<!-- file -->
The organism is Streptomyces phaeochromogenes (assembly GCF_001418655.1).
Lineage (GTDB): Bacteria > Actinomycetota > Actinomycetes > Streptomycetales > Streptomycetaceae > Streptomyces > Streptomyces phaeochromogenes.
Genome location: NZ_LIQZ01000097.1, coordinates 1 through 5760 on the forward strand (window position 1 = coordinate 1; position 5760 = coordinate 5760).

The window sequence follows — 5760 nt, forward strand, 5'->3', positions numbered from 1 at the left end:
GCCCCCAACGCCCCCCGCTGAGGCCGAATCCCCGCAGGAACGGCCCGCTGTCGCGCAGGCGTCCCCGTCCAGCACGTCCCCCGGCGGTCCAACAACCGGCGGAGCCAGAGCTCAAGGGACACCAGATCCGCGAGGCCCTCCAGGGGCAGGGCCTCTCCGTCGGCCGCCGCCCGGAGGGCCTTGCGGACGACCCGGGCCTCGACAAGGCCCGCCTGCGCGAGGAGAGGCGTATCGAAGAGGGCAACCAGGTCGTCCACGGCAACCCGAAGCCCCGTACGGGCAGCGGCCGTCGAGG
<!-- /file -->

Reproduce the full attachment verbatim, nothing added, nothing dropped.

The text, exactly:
The organism is Streptomyces phaeochromogenes (assembly GCF_001418655.1).
Lineage (GTDB): Bacteria > Actinomycetota > Actinomycetes > Streptomycetales > Streptomycetaceae > Streptomyces > Streptomyces phaeochromogenes.
Genome location: NZ_LIQZ01000097.1, coordinates 1 through 5760 on the forward strand (window position 1 = coordinate 1; position 5760 = coordinate 5760).

The window sequence follows — 5760 nt, forward strand, 5'->3', positions numbered from 1 at the left end:
GCCCCCAACGCCCCCCGCTGAGGCCGAATCCCCGCAGGAACGGCCCGCTGTCGCGCAGGCGTCCCCGTCCAGCACGTCCCCCGGCGGTCCAACAACCGGCGGAGCCAGAGCTCAAGGGACACCAGATCCGCGAGGCCCTCCAGGGGCAGGGCCTCTCCGTCGGCCGCCGCCCGGAGGGCCTTGCGGACGACCCGGGCCTCGACAAGGCCCGCCTGCGCGAGGAGAGGCGTATCGAAGAGGGCAACCAGGTCGTCCACGGCAACCCGAAGCCCCGTACGGGCAGCGGCCGTCGAGG